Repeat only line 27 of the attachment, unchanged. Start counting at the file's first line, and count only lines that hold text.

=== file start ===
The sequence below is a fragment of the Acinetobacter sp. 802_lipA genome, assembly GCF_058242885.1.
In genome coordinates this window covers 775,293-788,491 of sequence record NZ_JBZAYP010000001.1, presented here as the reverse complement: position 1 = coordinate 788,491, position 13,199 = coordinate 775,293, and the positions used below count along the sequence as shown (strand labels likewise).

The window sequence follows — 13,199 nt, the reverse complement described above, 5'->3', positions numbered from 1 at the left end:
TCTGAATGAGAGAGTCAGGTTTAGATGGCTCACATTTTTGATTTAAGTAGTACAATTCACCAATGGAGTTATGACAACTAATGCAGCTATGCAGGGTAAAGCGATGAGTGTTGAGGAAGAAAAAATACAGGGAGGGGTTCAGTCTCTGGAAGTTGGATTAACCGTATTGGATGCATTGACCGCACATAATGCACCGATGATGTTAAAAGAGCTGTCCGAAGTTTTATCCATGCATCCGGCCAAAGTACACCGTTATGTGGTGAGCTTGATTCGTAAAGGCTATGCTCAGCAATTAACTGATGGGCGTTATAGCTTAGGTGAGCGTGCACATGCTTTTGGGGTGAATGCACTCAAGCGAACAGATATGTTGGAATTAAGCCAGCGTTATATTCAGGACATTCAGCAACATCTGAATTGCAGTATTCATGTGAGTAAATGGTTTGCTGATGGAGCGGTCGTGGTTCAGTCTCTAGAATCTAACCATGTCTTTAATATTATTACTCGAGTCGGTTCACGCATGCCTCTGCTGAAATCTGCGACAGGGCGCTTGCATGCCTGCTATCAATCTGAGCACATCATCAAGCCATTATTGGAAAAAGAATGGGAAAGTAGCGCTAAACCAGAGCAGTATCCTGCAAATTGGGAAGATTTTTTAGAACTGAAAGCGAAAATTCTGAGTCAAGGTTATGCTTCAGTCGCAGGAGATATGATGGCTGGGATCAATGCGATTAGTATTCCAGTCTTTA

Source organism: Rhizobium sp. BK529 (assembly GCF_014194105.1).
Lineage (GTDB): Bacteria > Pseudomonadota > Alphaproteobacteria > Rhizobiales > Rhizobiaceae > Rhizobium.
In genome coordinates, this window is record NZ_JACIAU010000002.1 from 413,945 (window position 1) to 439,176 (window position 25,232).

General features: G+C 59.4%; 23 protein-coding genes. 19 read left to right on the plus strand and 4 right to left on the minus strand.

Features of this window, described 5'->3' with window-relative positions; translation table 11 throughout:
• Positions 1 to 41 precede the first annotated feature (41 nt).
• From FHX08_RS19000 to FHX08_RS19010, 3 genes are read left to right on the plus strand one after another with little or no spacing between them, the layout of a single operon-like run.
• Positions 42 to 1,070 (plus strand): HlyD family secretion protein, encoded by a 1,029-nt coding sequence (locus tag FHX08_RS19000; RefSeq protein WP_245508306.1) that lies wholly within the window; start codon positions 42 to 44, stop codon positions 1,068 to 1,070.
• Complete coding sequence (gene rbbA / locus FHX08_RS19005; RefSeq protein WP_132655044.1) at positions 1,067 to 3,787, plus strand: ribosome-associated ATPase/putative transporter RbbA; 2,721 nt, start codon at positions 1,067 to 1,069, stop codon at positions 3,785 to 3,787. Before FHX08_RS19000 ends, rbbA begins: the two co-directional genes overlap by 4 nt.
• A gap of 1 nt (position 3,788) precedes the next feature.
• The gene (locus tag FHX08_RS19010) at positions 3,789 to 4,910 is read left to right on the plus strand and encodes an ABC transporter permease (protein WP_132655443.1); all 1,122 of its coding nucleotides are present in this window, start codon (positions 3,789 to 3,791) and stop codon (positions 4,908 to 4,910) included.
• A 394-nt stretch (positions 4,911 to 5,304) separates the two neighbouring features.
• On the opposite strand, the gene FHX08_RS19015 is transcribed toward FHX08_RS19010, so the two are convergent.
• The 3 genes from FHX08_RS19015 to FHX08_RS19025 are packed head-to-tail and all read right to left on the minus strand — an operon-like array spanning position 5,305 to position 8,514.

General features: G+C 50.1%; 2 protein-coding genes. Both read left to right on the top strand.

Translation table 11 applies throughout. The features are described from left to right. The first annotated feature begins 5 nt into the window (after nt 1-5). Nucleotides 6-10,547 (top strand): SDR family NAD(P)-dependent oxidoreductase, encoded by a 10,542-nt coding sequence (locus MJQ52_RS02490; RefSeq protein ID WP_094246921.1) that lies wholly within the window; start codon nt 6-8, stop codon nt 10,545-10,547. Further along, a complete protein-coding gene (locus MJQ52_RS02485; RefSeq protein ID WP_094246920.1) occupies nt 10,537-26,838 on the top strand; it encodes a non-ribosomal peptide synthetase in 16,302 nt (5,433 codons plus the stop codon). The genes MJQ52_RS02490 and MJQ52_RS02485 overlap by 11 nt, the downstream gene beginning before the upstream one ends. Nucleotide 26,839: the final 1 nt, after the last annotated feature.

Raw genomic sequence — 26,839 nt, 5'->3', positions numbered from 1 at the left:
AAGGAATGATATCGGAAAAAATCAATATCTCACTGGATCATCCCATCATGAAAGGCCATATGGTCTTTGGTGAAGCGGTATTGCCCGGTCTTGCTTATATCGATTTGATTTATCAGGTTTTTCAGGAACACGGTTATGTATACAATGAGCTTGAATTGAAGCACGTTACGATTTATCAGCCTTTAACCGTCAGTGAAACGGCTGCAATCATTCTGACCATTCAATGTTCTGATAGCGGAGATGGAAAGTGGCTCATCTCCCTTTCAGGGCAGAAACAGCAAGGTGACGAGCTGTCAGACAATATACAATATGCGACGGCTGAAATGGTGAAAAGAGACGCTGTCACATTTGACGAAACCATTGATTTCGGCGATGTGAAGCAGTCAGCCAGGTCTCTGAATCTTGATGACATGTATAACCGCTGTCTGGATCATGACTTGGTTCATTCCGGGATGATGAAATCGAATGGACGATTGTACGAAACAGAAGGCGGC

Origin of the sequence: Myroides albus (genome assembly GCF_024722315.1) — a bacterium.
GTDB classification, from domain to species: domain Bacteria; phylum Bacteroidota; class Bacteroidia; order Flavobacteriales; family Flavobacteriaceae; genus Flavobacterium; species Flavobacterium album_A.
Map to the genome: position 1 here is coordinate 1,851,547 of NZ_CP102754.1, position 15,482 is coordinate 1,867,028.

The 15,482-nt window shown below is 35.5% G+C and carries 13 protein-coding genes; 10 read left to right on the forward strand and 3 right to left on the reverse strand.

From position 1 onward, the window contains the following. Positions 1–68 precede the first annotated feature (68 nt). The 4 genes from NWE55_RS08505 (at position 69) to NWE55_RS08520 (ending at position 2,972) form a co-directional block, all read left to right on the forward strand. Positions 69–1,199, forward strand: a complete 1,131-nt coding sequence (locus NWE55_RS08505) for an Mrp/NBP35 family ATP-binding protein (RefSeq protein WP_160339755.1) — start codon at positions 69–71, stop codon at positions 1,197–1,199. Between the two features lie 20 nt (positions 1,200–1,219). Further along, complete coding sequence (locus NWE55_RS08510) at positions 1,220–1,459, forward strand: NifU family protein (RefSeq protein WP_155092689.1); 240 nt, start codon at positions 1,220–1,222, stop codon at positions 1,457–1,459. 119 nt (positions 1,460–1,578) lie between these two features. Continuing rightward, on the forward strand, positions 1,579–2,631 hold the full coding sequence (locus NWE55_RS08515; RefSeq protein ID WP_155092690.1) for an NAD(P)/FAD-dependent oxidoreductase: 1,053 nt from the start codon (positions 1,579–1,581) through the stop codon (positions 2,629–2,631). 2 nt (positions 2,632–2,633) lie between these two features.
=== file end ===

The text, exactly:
From position 1 onward, the window contains the following. Positions 1–68 precede the first annotated feature (68 nt). The 4 genes from NWE55_RS08505 (at position 69) to NWE55_RS08520 (ending at position 2,972) form a co-directional block, all read left to right on the forward strand. Positions 69–1,199, forward strand: a complete 1,131-nt coding sequence (locus NWE55_RS08505) for an Mrp/NBP35 family ATP-binding protein (RefSeq protein WP_160339755.1) — start codon at positions 69–71, stop codon at positions 1,197–1,199. Between the two features lie 20 nt (positions 1,200–1,219). Further along, complete coding sequence (locus NWE55_RS08510) at positions 1,220–1,459, forward strand: NifU family protein (RefSeq protein WP_155092689.1); 240 nt, start codon at positions 1,220–1,222, stop codon at positions 1,457–1,459. 119 nt (positions 1,460–1,578) lie between these two features. Continuing rightward, on the forward strand, positions 1,579–2,631 hold the full coding sequence (locus NWE55_RS08515; RefSeq protein ID WP_155092690.1) for an NAD(P)/FAD-dependent oxidoreductase: 1,053 nt from the start codon (positions 1,579–1,581) through the stop codon (positions 2,629–2,631). 2 nt (positions 2,632–2,633) lie between these two features.